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If you have Medicare and other insurance, the good news is you can generally use both types of insurance to cover your health care costs. Each type of coverage is called a payer. When there is more than one payer, coordination of benefits rules decides which payer pays first. The primary payer will pay first and send the remainder of the bill to the secondary payer. Even with two types of health insurance you may still be responsible for some out-of-pocket costs.
Medicare and employer health coverage
If you’re 65 or older, you may still be working and covered by a group health plan through your employer. You can still get Medicare as soon as you turn 65 and have double coverage. If your employer has 20 or more employees, the group health plan generally pays first before Medicare pays for your medical bills. If the group health plan doesn’t cover all of your medical bill, they should send the bill to Medicare for a secondary payment. You will have to pay whatever your group health plan and Medicare doesn’t cover.
If your employer has fewer than 20 employees, Medicare generally pays your medical bill first.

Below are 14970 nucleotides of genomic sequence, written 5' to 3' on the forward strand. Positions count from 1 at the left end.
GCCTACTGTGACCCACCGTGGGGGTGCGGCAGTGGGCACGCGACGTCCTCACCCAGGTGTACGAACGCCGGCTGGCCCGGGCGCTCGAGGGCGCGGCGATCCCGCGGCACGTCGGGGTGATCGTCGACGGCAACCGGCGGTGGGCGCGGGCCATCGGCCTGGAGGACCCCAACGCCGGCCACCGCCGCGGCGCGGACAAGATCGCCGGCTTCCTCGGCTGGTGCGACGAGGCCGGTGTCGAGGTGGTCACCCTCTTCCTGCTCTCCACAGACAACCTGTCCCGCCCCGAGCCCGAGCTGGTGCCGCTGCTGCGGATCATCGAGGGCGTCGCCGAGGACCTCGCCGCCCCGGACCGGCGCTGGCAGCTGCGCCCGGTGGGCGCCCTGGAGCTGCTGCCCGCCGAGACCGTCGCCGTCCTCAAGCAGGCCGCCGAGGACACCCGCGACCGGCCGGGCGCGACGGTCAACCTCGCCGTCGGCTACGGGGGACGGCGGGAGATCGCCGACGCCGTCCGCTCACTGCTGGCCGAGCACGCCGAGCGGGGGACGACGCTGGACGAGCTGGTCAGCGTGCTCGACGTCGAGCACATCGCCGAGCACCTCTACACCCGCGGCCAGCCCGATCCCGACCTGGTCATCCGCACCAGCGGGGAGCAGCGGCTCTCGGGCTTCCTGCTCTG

Learn more about Medicare and employer health insurance.
Medicare and your domestic partner’s health plan
You may have health care coverage through your domestic partner’s employer. Medicare will pay first if the domestic partner is entitled to Medicare on the basis of age and the partner has a group health plan coverage based on the current employment status of a partner.
Medicare and COBRA continuation coverage
COBRA stands for the “Consolidated Omnibus Budget Reconciliation Act” according to the U.S. Department of Labor. COBRA allows workers who lose their health benefits the right to continue group health benefits for a limited period of time under certain circumstances.
Generally if you have Medicare because you are 65 or older or have a disability, Medicare will pay before COBRA. However, if you have Medicare because of end-stage renal disease (ESRD), COBRA continuation coverage will generally pay your medical bills first.
Medicare and TRICARE
TRICARE is a health program for uniformed service members and their families, including retired service members and their families. If you are enrolled in Medicare and still active-duty in the military, TRICARE will generally pay for Medicare-covered services and items. TRICARE may also pay for Medicare deductibles and coinsurance amounts for any service not covered by Medicare that TRICARE covers. If neither Medicare nor TRICARE pays for a service, you will have to pay out-of-pocket.
If you are inactive military, Medicare pays first before TRICARE for medical services that Medicare covers.
Medicare and Veteran’s benefits
If you have both Medicare and Veteran’s benefits, you can get medical treatment under both programs. However, Medicare will not pay for the same service that is covered by Veteran’s benefits and vice versa. Medicare may pay all or part of your copayment if you’re billed for VA-authorized care by a doctor who isn’t part of the VA.
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